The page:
1. I think this is what I was trying to say. Unless there’s a very good reason to think we’re something special then the fates of previously awful teams suggests a long season ahead.

        If you look at the last seven seasons, Fulham are worse than everyone except Derby County who were spectacular in their ineptitude. Now, what happens next? This is all I’ve been trying to establish. For all the teams with similar experiences the next season was not a good one. For teams that were in better shape going down improvements were generally not great.

        And to put the cherry on top, the two teams that absolutely destroyed the championship (Newcastle and WBA) did very little to their squads after being relegated. So that’s not going to be us either.

        I can see how looking at previously relegated teams is not going to predict our season because yes, everyone is different, but I do think it shows the scale of the task ahead. And as b+w_geezer suggests, what’s so special about Fulham 2014/15 that we think the trend might be bucked? McCormack’s a good thing for sure and the fact that we have money and a manager with some history of winning helps too, but you can’t get away from how bad we were last year either. The overhaul is fine but as noted, other teams will have overhauled too and generally it doesn’t do them that much good.

        1. The youngsters factor is the only one with potential to make us a completely different case from all those others. Very tall order — for multiple rookies (to all intents and purposes) to be Championship team-of-the-season contenders by next May. Would be extraordinary. Teenagers Earle, Conway and Barrett didn’t prove to be back in 68-9 for example, even though they already had quite a few games under their belt and each went on to play hundreds at Championship (+) level. By analogy…Woodrow, David, Roberts? All three are equipped to do at least as well eventually as their forebears, but asking a huge amount for that to kick in right now, over a full season, not just in glimpses. Fine to pipedream it, just not to expect it.

          1. We can all choose how full or empty we think the glass is but the deciding factor will be Magath’s ability to organise and motivate a new team.

            He may be a washed up, out of his depth has been or the top quality manager he clearly was. If the former we know now that we have an owner who will try to do and spend what’s necessary to make us successful. I’m not sure that’s true of too many relegated clubs.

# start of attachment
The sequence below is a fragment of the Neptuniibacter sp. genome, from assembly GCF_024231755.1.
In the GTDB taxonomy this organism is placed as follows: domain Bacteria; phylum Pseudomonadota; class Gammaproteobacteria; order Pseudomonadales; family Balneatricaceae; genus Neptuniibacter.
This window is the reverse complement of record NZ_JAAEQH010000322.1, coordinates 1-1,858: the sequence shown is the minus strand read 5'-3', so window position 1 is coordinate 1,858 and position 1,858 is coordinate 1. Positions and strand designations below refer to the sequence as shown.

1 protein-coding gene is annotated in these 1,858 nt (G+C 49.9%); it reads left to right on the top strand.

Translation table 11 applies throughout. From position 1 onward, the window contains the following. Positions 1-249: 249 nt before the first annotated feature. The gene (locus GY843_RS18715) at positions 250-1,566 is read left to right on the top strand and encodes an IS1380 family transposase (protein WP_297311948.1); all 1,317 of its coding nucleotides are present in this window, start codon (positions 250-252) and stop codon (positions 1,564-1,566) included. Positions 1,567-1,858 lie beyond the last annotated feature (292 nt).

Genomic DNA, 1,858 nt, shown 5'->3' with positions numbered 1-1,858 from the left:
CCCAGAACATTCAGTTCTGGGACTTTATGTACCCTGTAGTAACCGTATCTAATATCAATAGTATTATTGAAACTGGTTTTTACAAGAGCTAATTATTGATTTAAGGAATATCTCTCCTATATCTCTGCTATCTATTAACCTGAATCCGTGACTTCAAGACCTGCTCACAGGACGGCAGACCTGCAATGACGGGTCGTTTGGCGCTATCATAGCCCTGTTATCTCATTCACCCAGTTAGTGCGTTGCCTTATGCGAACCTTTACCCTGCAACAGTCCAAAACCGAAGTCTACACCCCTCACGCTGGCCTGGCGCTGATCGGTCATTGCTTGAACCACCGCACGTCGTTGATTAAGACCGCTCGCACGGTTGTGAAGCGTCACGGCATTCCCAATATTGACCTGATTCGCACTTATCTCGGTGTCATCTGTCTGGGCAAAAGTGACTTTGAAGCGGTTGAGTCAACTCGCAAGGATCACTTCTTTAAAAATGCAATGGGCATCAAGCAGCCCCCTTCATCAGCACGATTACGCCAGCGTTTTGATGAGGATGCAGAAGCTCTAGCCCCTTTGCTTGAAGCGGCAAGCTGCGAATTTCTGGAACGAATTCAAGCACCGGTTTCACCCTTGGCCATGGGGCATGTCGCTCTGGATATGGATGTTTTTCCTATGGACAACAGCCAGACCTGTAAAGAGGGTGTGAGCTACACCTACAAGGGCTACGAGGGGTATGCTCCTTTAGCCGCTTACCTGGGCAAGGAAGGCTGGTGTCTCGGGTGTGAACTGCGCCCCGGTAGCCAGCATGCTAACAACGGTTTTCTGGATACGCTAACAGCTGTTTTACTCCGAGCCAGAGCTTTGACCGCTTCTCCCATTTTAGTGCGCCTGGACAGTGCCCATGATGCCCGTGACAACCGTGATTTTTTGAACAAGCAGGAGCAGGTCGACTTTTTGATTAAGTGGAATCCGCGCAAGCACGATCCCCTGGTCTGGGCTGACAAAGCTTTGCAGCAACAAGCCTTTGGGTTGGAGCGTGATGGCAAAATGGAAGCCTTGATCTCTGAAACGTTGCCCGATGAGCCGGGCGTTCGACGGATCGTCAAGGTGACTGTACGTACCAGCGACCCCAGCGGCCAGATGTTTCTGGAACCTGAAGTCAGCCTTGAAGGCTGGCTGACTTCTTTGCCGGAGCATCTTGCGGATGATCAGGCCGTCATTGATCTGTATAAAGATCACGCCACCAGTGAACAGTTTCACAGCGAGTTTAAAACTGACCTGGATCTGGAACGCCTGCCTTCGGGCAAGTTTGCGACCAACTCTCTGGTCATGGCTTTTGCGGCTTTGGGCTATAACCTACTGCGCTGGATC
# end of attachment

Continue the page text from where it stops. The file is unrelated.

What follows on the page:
9. Nice work, Rich. This is a sound way of looking at it. I’d add the following points. Firstly, Daniel Kahneman would remind us not to ignore the “base data”, which in this case amounts to the fact that of the twelve clubs relegated over the past four seasons, only two made an immediate return to the Premier League i.e. 16.7%. That’s a pretty good starting point in estimating the probability that we do likewise, and that “base rate” is something that the human mind is prone to neglect, Kahneman would argue. We can move away from the base rate, but we have to have a powerful reason for doing so to any great extent.

    Secondly, in considering the likely impact of McCormack, shouldn’t we apply a probability weighting to his typical goals-scored figure? Seems to me that only about half of any club’s new signings perform as hoped. “Half” is no more than a rough guess; it isn’t based on any proper analysis. But even the best managers seem to have as many misses as hits – for every Cantona there’s a Djemba-Djemba. Perhaps it’s because fitting into a new team is a fraught with uncertainty; perhaps it’s because players attract buyers when they’ve had a good run of form, and then tend to suffer from mean reversion. At any rate, I’d suggest that at this stage we should expect McCormack to contribute, say, 25 goals x 50%.

    1. So not rubbish then. Thanks, this is an interesting take and I agree: you’d want a good reason to assume that Fulham 2014/15 is notably superior to other teams who have come down before being optimistic of a quick return.

      We start from a lower base than almost all relegated teams but perhaps have more reasons to be optimistic, too. (Youth, money, coach(?)). So playoffs seems like an optimistic take at present.

    2. McCormack is interesting too. For all we know he will wilt under the pressure of being money signing. He might not but hw might.

Leave a Reply

Fill in your details below or click an icon to log in:

WordPress.com Logo

You are commenting using your WordPress.com account. Log Out / Change )

Twitter picture

You are commenting using your Twitter account. Log Out / Change )

Facebook photo

You are commenting using your Facebook account. Log Out / Change )

Google+ photo

You are commenting using your Google+ account. Log Out / Change )

Connecting to %s